Thursday, August 29, 2013

Disambiguating Evil (Series Index)

Depiction of the Lisbon Earthquake

As traditionally construed, the problem of evil proposes some incompatibility or tension between observed instances of suffering and evil, and the orthodox conception of God. The debate about this problem has trundled along for centuries, taking in many of the leading thinkers in Western philosophy. Though they all have their unique take on it, the debate has tended to settle around two distinct kinds of evil: moral and natural. The former arising from the misuse of free will; the latter from the lawful unfolding of natural events.

In the past month or so, I've been looking at a series of articles that try to go beyond the moral-natural divide. They typically do so by disambiguating evil into new or more precise categories. As a result, they perform a useful service: they move the debate into new territory and try to sidestep traditional responses to the problem.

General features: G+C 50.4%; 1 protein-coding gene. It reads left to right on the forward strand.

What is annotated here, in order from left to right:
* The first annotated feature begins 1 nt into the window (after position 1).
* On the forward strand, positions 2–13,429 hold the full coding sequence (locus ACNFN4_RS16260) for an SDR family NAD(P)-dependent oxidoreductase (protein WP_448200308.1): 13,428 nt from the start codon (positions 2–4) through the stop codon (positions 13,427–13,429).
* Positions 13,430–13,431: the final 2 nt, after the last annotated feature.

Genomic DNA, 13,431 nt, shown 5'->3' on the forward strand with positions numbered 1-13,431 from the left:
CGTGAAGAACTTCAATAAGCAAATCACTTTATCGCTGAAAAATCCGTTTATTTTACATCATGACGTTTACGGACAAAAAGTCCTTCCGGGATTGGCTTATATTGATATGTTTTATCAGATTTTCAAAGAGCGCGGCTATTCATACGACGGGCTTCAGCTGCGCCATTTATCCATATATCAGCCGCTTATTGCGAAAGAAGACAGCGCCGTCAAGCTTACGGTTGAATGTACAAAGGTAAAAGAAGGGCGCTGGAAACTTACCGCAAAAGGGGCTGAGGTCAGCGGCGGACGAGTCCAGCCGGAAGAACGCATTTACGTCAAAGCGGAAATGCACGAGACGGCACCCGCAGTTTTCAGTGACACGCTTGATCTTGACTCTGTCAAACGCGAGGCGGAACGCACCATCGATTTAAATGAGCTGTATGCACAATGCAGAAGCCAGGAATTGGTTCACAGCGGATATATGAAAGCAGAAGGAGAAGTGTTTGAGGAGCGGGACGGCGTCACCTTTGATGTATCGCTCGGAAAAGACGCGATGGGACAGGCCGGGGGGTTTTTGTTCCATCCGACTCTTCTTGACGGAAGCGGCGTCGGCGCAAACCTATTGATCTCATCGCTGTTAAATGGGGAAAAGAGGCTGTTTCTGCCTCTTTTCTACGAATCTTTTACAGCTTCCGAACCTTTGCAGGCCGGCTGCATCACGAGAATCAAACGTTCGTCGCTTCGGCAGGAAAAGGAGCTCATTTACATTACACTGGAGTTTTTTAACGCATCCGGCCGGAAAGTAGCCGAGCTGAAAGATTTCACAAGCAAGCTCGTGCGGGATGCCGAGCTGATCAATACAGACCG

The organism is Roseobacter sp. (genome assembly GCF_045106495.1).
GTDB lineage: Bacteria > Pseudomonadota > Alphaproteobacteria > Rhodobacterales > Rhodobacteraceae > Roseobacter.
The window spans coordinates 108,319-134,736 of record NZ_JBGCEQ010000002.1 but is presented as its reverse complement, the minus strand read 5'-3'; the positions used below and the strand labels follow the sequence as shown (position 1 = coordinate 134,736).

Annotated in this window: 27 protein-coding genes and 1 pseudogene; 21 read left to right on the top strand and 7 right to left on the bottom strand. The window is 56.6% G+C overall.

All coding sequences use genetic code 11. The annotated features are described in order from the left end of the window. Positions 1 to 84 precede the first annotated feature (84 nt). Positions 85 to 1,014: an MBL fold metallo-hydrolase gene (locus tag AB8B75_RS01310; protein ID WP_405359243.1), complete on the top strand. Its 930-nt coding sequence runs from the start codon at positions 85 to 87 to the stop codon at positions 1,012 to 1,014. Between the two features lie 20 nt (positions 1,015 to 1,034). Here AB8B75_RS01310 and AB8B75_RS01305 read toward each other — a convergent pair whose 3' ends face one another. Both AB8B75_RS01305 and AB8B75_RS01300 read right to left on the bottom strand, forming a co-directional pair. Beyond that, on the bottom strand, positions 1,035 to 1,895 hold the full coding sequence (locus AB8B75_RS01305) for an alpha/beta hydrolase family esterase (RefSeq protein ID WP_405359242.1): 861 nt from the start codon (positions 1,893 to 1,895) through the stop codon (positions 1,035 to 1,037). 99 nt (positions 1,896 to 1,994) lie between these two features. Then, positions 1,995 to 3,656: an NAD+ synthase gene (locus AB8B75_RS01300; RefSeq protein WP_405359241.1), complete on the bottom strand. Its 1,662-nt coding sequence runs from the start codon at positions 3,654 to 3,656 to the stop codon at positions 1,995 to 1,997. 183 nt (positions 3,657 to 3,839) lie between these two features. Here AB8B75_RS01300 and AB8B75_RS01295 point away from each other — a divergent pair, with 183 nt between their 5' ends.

Anyway, I thought it would be worth collating all these posts in one place. Who knows, I might add to it in the future. Does anyone know of other papers with similar themes? Please do share in the comments section.

1. The Problem of Natural Inequality (Mizrahi)
In these two posts, I looked at Moti Mizrahi's claim that the unequal distribution of natural properties (such as our genetic endowment) poses a particular problem for theists. The posts were based on his article "The Problem of Natural Equality: A New Problem of Evil".

2. The Problem of Social Evil (Poston)
In these two posts, I looked at Ted Poston's claim that there is a distinct category of evil - social evil - that cannot be reduced to moral or natural kinds, and that poses a unique set of challenges to the theist. I must say, of all the papers I looked at, this was the most interesting to me as it integrated game theory, classical theology, and the problem of evil in a highly illuminating manner. The posts were based on Poston's article "Social Evil".

3. The Problem of Evil and God's Authority (Maring)
In these two posts, I looked at Luke Maring's claim that God, qua authority, was specially obligated to prevent certain kinds of evil (namely: evils that fall within the jurisdiction of his authority, and which impact negatively on those subject to his authority). The posts were based on Maring's article "A New Problem of Evil: Authority and the Duty of Interference", which was an interesting fusion between political and religious philosophy.

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